The historical residence of the noble Querini family underwent redevelopment as a cultural center with Carlo Scarpa working on the entrance and courtyard. He converted the burdening inflow of water from the canal at the entry into a design feature by using multilevel water basins made of copper and alabaster. The marble mosaic floor, randomly designed with different colors and a mix of shapes, added to the chaos of the ever-mutating intimate atmosphere. A cherry tree, magnolia, and pomegranate dot the unique courtyard at the back of the palazzo, attesting Scarpa’s love for Japan. 

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Fondazione Querini Stampalia, Venice ©www.archivibe.com
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Fondazione Querini Stampalia, Venice ©www.archivibe.com
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Fondazione Querini Stampalia, Venice.©archiobjects.org
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Fondazione Querini Stampalia, Venice.©www.maharam.com

5. Brion-Vega Cemetery | Architect Carlo Scarpa

Touted as an ‘Architectural story,’ an example of ‘narrative architecture,’ Scarpa practices minimalist elegance in this 2000 sq.m project. The cemetery consists of two main buildings – the tomb and the meditation pavilion in a garden. He has attempted to create poetry in architecture, which is evident in the iconic double circle, two intertwined rings symbolizing love and encounter. The tomb is an evocative place, a garden where the water and the forms assumed by the combination of different materials such as concrete, metal, marble, glass, guide visitors toward a calm reflection on the transient nature of life.

Carlo Scarpa - Brion-Vega Cemetery - Sheet1
Brion-Vega Cemetery.©www.idealwork.com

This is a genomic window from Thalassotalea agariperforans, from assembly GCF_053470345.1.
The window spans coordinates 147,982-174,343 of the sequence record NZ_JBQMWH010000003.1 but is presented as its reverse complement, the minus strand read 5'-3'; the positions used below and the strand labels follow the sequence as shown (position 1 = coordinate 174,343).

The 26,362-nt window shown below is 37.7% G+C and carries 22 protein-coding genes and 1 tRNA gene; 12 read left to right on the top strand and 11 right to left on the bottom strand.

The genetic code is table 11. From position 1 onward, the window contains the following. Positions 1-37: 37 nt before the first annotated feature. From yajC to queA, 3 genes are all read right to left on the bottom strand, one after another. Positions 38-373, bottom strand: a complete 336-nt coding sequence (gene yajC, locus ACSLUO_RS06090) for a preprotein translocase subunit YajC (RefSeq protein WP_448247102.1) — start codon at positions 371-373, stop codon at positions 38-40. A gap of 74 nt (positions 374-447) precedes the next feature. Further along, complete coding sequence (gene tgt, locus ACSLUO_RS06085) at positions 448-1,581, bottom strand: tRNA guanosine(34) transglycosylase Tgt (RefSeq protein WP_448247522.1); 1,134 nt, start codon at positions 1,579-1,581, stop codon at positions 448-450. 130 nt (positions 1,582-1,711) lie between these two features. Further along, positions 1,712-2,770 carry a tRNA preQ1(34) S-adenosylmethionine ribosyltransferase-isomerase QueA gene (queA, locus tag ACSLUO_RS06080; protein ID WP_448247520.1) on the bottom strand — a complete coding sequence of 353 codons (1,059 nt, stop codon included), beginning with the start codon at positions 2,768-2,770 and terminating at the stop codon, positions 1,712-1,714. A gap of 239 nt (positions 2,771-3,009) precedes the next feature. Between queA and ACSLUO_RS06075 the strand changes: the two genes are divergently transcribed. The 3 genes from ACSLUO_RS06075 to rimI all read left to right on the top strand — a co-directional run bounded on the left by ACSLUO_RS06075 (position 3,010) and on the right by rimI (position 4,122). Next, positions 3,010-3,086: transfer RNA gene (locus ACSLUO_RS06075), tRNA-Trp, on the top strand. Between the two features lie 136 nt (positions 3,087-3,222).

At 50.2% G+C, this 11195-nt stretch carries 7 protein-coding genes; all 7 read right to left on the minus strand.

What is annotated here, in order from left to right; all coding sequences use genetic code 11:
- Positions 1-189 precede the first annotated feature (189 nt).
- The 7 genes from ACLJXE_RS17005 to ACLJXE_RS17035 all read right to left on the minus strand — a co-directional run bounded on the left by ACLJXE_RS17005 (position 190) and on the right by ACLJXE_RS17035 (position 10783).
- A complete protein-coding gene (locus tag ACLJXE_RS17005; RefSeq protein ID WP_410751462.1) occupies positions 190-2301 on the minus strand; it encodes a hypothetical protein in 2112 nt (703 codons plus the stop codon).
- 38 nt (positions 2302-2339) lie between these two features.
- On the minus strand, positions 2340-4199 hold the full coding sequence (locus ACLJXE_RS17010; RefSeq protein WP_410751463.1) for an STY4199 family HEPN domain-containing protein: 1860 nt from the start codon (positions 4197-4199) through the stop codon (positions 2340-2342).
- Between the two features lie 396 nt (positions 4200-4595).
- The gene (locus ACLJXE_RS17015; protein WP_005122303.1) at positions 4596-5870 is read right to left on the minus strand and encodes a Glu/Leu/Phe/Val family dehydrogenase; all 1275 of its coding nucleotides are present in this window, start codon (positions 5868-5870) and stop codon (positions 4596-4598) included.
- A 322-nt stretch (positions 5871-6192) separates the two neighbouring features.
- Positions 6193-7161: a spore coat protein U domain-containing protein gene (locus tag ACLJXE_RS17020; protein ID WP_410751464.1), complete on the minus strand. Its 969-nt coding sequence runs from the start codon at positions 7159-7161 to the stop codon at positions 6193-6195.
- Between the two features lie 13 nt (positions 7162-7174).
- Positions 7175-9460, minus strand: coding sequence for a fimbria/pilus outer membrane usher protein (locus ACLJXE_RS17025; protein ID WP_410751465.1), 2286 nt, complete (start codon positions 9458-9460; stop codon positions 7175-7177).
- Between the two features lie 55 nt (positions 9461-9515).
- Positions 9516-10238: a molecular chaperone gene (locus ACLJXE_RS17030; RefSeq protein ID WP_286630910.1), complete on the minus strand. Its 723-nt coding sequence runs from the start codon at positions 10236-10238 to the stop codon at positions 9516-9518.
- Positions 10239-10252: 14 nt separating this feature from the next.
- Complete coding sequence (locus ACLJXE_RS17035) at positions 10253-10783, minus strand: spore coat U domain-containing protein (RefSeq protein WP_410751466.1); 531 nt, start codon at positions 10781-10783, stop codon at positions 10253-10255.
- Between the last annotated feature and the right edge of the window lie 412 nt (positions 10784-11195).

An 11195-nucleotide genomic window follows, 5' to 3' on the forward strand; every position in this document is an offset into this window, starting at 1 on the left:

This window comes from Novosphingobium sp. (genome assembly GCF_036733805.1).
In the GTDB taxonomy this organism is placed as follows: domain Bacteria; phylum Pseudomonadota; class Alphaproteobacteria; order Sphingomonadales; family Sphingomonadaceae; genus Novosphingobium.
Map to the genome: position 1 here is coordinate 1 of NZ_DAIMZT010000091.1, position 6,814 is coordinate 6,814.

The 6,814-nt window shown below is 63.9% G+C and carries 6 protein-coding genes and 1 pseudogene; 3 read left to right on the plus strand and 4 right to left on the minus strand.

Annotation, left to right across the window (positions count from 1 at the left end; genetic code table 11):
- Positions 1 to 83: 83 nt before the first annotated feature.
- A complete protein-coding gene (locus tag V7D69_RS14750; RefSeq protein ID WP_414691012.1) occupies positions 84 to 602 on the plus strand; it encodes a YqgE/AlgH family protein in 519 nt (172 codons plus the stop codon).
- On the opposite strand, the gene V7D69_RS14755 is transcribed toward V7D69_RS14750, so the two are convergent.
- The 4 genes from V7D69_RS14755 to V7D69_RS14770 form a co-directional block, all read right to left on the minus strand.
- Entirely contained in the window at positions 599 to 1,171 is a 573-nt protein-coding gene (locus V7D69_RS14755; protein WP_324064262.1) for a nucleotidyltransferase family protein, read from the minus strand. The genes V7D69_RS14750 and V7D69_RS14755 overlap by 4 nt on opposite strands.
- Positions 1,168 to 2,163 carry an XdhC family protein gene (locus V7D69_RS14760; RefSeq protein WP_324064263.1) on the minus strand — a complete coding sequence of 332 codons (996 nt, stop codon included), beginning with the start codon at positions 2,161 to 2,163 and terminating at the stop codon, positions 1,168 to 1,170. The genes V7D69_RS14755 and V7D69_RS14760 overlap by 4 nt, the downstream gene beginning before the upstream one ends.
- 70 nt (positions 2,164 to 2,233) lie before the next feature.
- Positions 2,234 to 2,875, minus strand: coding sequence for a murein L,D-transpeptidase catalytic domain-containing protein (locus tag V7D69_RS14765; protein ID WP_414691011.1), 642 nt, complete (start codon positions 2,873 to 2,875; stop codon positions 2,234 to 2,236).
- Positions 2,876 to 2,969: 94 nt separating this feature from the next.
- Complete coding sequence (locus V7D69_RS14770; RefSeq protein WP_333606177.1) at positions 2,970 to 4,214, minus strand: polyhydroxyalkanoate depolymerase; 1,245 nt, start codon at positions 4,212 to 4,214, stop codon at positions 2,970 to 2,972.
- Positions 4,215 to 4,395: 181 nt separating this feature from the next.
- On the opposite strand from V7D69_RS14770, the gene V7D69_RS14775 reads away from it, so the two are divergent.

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Brion-Vega Cemetery.©www.archivibe.com
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Brion-Vega Cemetery.©www.archivibe.com
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Brion-Vega Cemetery.©www.flickr.com
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Brion-Vega Cemetery.©www.flickr.com

6. Palazzo Attabelis, Palermo

Scarpa refined his creative museography in this 15th-century noble building. He ordered the rooms in chronological succession and expertly arranged the works exhibited. The paintings, artifacts, sculptures, and statues displayed in innovative techniques create a dialogue. 

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Palazzo Attabelis, Palermo ©www.sorprendentesicilianita.it
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Palazzo Attabelis, Palermo ©Lorenzo Zandri
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Palazzo Attabelis, Palermo ©in.pinterest.com
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Palazzo Attabelis, Palermo ©Lorenzo Zandri

7. Sculpture Garden, Castello

The garden designed for the Venice Biennale plays with light, shadow, and water. The canopy, supported by three massive elliptical columns, looks like a rectangular roof with three circles subtracted from it. The sensual geometry screams of Scarpa’s signature. 

Carlo Scarpa - Sculpture Garden - Sheet1
Sculpture Garden, Castello ©www.flickr.com
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Sculpture Garden, Castello ©www.flickr.com
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Sculpture Garden, Castello ©www.flickr.com

8. Pavilion of Venezuela, Venice | Architect Carlo Scarpa